Zack tumbled through the air, experiencing the vertigo-inducing transition between jumping away from something and falling to something else without changing direction. The leap from Xorn’Tal’s asteroid had been uneventful, a rare problem-free attempt at executing a plan without difficulty.
Zack’s robotic parachute was happy. It had worried, to the extent that its code allowed worry, that the interruption of Zack’s initial jump would have prevented it from achieving its planned operation. The only change now was that its operator had, apparently, somehow moved to another, leafier asteroid without requiring its services. An analysis of the space around its operator revealed an abnormal asteroid density in the immediate vicinity, but nothing in the way of the current descent.
Zack double checked his heat shield to make sure that it was active, unsure of what he would do in the event that it wasn’t. There had been rare accounts of drops from this height without a reentry shield, but no humans had done it to his knowledge. Fortunately the shield was holding up nicely.
The jets within the parachute kicked in and began steering him toward the still distant ground. Flashes of orange and red flame began to appear in his vision, flaring into existence mere inches from his face and, when he looked reflexively, all around him. The flames of reentry licked hungrily against the invisible shield provided by his reentry device, and he wasn’t sure if the temperature actually began to increase or if he was just imagining it becoming warmer as the wreath of flame about him became more constant and steady.
Zack wasn’t sure how long the fall would take, but dimly remembered that a fall from the generally agreed upon boundaries of “space” for most human-friendly worlds would take three to five minutes for an unpowered craft that was dropping like a stone, but since he had a smaller surface area than an escape pod and since the robotic parachute would be steering him and slowing his descent he expected to take over a quarter of an hour once he was more firmly within Mandrake’s atmosphere.
He could already see the brilliant greens and vibrant oranges and reds of the jungles that infested the planet. Far denser than the recreation of the underjungles of Ravelar that Murk had shown him, Mandrake’s vegetation was what had drawn humans to the Veskid system in the first place after long-range space probes had revealed its presence. After getting closer and seeing the heart-pounding reality of a jungle more dangerous than anything they had prepared for, the settlers instead opted to take a closer look at the comparatively barren, but still usable, world of Veskid, effectively agreeing to the Desperation that their first city was named for when they crashed upon approach. It was old hat among the citizens of Veskid to remark how the settlers who founded the city had chosen desperation over danger.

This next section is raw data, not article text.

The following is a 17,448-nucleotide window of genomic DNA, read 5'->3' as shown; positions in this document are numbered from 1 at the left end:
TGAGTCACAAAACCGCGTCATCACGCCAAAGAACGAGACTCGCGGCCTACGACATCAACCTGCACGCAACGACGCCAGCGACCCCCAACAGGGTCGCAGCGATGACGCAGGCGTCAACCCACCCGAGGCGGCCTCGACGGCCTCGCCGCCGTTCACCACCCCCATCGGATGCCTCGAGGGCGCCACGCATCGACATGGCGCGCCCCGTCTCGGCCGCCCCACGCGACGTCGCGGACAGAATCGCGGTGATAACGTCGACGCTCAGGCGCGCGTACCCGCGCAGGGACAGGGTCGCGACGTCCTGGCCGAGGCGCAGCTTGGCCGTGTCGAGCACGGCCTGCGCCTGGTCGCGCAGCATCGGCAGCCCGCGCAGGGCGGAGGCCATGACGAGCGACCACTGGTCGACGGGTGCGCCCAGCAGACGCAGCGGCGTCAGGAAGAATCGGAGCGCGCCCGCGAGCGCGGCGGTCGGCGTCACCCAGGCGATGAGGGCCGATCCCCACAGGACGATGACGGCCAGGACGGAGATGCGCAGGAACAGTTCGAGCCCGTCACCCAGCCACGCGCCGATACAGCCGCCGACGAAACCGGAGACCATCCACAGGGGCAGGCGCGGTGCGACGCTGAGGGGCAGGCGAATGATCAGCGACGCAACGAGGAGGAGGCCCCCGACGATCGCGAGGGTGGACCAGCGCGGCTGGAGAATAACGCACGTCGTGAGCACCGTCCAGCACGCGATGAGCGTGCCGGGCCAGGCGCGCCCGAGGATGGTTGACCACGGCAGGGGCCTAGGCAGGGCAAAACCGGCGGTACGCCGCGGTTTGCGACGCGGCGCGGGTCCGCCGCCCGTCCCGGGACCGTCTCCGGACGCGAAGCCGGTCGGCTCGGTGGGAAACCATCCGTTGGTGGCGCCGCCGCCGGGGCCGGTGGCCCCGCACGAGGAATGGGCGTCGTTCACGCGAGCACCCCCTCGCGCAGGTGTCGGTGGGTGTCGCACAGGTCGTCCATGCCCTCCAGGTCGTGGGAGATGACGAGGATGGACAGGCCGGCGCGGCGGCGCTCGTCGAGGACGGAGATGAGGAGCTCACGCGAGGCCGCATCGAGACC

Historical goals are long lasting ones, however, and in the ensuing decades Mandrake had been examined more carefully. It would never be a friendly place, but over time numerous expeditions, adventure seekers, scientific researchers and insane treasure hunters had gone there, mostly to be heard from again.
The parachute beeped and propelled Zack to what he was prepared to call the west, though he had been disoriented by the drop. He wasn’t sure where Carmen had set up for his landing sight and ultimate rendezvous point, but he started watching eagerly, hoping to see some clearing ahead even though he knew he was still miles away from achieving planetfall.
“More fire from the sky, Chala.”
Chala turned from her work at the primitive forge and saw Baurik nearing. The bright feathers and serpentine scales that covered him still seemed surprising, though fortunately no longer threatening, not since the inter-tribal peace began.
“What sort of fire?”
“Small,” Baurik said. “We almost missed it. I am bound to report this to the Suzerain, as you know.”
“I know,” said Chala, turning back to the forge and shaking a joint into place. “I’m surprised you haven’t already.”
“Every fire brings change,” said Baurik. “As an agent of change, you have the most to lose.”
“Don’t worry about me,” said Chala. “I’ve got everything under control.”
“The Suzerain has everything under control,” said Baurik. “And she agrees with you when you petition for peace… individually. As do I. But the Suzerain cannot… will not… continually leash the tribes from pursuing starprey. She would rather put out brushfires than the sun.”
“I can’t blame her,” said Chala. “I’ll talk to whoever it is. I can convince them to leave. It’s probably just another treasure hunter.”
“And if you can’t?”
“I sided with the Suzerain, and she’s got my back when I play nice,” said Chala. She grabbed her bow… the alien device of metal and plastic that Baurik still found hard to imagine. Chala had explained the process of molding “plastic” and other materials, building component parts up instead of whittling component parts down, but it still felt wrong seeing such a common device in an uncommon way.
“You will… encourage him more strenuously?”
Chala looked at Baurik. There was a trill in the back of his throat that suggested something like coyness, or teasing. She smiled and shook her head.
“I’m in the tribes now, Baurik,” she said. “If he doesn’t go when I first warn him, then I get to hunt starprey.”